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16.07.2021

Swift integration

Dedicated staff and student buddies support international exchange students at ESB Business School

The exchange students in the business and engineering programmes got to say goodbye in person on campus.

Yahye Ahmed and his buddy Jannis Dippon with fellow students in the virtual escape room.

By Katrin Reil

A new country, new people, a new university system - for international students, starting at ESB Business School can be challenging. In particular, exchange students who are only staying for one semester need to settle in as quickly as possible in order to make the most of their semester abroad. Designated exchange coordinators as well as student buddies provide important support - even online during the Coronavirus pandemic.

All exchange students at ESB Business School are supported by so-called "Exchange Coordinators" who take special care of this group of students. They help with every step, from preparing their stay at ESB to saying goodbye and following up if questions still arise back home. "Last semester, of course, we had to communicate a lot online. But at least we were able to meet outdoors to say hello and goodbye," says Clara Wankmüller, one of the coordinators who look after the exchange students in the business and engineering programmes.

The latter do not always want to go straight to official ESB staff members or professors with those little questions that arise when you are in a new country. This is where the student buddy programmes come in:“The buddy programme in BSc International Business is about connecting ESB students with incoming exchange students to give them someone they can refer to prior to the start of as well as during the semester,“ Anna Scholl explains. The ESB buddies are an important contact point for "their" exchange students, especially when it comes to life outside of lectures. The buddies ensure that everyone feels welcome and a part of Reutlingen University life - taking their buddy partners along to everyday study and leisure activities. This was not easy for Anna Scholl and the other buddies this semester because of Coronavirus restrictions. “It’s a lot more difficult to find something to do when everything is closed, especially because I was relatively cautious with contact restrictions etc. I showed my buddy the Achalm and went to see my parents at home with her. We also went for a few walks and talked about life.”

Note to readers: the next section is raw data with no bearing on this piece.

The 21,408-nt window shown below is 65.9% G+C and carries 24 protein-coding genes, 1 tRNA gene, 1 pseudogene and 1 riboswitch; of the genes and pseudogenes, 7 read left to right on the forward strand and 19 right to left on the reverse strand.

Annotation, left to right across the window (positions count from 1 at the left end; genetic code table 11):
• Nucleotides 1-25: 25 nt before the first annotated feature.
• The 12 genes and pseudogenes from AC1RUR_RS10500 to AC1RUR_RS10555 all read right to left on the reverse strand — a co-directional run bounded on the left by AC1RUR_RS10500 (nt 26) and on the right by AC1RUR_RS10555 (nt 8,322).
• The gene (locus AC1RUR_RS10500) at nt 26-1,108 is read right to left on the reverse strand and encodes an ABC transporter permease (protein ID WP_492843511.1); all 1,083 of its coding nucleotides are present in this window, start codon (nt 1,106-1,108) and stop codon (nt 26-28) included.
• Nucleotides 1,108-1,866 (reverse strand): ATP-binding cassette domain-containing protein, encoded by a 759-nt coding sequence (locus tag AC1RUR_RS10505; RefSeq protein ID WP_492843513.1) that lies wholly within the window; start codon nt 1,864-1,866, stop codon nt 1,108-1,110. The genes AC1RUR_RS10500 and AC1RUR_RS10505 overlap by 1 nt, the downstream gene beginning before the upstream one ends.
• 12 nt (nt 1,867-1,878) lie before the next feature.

Jannis Dippon was also active as an ESB buddy last semester. His buddy, Yahye Ahmed, is studying in the Netherlands and was not physically present in Reutlingen; he was a “virtual” exchange student at ESB Business School. Despite the physical distance, Yahye was glad of the chance to swap ideas. “The programme helped me with a lot of problems that are too small to ask professors or the administration. Jannis has helped me integrate better into the ESB community. The more questions I asked, the better the experience was for me,” he says. In their free time, for example, the two visited a virtual escape room along with other exchange students.